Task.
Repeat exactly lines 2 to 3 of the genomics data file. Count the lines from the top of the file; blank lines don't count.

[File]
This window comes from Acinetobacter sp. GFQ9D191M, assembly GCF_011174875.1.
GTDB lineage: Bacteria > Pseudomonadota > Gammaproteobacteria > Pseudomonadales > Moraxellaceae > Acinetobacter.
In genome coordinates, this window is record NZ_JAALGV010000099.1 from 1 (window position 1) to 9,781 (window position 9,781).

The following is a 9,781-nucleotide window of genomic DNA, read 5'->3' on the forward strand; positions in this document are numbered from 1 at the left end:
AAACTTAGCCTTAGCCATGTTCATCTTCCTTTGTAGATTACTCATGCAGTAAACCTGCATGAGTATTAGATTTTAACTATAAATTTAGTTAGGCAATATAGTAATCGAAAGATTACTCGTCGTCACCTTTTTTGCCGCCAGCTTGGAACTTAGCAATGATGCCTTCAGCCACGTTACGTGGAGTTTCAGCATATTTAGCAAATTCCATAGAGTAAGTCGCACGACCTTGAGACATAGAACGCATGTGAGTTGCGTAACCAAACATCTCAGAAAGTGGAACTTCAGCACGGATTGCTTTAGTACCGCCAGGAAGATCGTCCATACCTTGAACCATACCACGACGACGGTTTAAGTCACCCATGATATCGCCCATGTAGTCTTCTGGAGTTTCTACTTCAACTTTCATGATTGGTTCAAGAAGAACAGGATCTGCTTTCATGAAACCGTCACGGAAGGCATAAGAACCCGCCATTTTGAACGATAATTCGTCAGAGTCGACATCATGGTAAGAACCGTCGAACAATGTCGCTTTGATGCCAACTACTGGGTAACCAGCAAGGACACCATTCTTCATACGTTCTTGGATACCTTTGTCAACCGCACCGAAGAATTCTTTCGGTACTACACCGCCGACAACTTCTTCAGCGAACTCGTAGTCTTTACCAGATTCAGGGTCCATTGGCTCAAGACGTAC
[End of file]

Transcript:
GTDB lineage: Bacteria > Pseudomonadota > Gammaproteobacteria > Pseudomonadales > Moraxellaceae > Acinetobacter.
In genome coordinates, this window is record NZ_JAALGV010000099.1 from 1 (window position 1) to 9,781 (window position 9,781).